In March 1968, Washington Post reporter Ivan Brandon got a tip: Howard University students were about to occupy the school’s Administration Building. If he got there fast, he could report the story from inside its corridors.
Roughly 1,200 students filled the building, and about 2,500 rallied outside. The protesters had four demands: more courses on African-American history and culture; disciplinary charges dropped against a group who had disrupted the school’s Charter Day; the establishment of a judicial process; and the resignation of university president James Nabrit. When the negotiations dragged and students’ morale flagged, protesters turned on a song, Keep on Pushing.
I’ve got to keep on pushing (mmm-hmm), I can’t stop now.
Move up a little higher, Some way, somehow.
After winning on two of the four demands, the protesters declared victory.
“When the negotiations were finally over and the kids were cleaning up the building, they were blasting We’re a Winner,” Brandon says.
We’re a winner, and never let anybody say,
Boy, you can’t make it, ’cause a feeble mind is in your way.
Both songs were written by Curtis Mayfield, who began as a gospel singer as a youngster in Chicago and grew to become one of the country’s most successful R&B producers, composers and performers.
Mayfield launched his professional career in 1958, as a 16-year-old background singer for The Roosters. The five-member group would become The Impressions, known for silky love songs and fronted by vocalist Jerry Butler. When Butler left the group after its first big hit, For Your Precious Love, the group continued as a trio. In 1961, they had their own big hit, Gypsy Woman. From then on, Mayfield was the group’s chief songwriter. He left The Impressions for a solo career in 1970.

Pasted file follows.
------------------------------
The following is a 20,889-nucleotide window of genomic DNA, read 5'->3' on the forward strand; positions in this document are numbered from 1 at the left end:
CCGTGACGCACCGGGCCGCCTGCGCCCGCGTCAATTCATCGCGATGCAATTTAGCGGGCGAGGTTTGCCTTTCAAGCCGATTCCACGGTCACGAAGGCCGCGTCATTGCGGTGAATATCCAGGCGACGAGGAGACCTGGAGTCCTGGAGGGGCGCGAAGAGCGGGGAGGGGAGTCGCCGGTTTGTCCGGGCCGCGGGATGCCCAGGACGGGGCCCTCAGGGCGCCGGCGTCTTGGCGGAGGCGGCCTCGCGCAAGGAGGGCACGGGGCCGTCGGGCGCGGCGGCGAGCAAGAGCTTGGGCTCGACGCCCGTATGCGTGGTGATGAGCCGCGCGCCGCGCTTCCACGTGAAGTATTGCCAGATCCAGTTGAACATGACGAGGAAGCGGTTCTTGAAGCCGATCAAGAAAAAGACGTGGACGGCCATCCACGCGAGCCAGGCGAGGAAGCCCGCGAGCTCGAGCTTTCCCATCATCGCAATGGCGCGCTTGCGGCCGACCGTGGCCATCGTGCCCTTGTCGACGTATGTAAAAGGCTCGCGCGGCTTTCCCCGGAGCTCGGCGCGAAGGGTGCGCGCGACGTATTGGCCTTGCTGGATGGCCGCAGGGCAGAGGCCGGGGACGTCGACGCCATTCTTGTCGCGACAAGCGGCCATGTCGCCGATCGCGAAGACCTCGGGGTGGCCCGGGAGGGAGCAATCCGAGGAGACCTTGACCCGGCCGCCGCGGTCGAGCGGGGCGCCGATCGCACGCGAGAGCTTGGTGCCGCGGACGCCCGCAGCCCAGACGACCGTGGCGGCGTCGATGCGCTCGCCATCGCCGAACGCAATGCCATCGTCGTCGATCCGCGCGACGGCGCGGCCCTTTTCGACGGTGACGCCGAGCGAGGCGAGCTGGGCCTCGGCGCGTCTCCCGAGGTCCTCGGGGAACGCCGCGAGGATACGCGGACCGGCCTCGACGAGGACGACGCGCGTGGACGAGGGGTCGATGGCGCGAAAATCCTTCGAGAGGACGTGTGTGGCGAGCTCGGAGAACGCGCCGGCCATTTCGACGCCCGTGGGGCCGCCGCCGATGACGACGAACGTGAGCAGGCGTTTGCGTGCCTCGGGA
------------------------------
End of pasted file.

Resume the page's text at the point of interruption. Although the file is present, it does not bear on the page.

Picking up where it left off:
Mayfield died in 1999. He had been paralyzed from the neck down for about a decade after lighting equipment fell on him at a concert in Brooklyn, but he continued to compose and sing.
His successes are legendary. The Impressions’ version of Amen was featured in the Lilies of the Field, the movie that won Sidney Poitier an Oscar in 1964. In 1970, he wrote the soundtrack for Super Fly, another cultural milestone. He was inducted into the Rock and Roll Hall of Fame both as a member of The Impressions and as a solo artist. Shortly before his death, he learned he’d be inducted into BMI’s Songwriter Hall of Fame.
It was We’re a Winner, with its unapologetic celebration of African-American achievement and culture, that cemented Mayfield’s status as the musical spokesman for the younger wing of the civil rights movement.
The song wasn’t a one-off. Mayfield had been weaving messages of black empowerment into his songs for years. But We’re a Winner differed from the subtle messages of earlier hits like the love song I’m So Proud of You or the quasi-gospel tone of People Get Ready. In We’re a Winner, Mayfield openly celebrates black pride and accomplishment with lines like “We’re living proof to all alert, That we’re two from the good black earth.”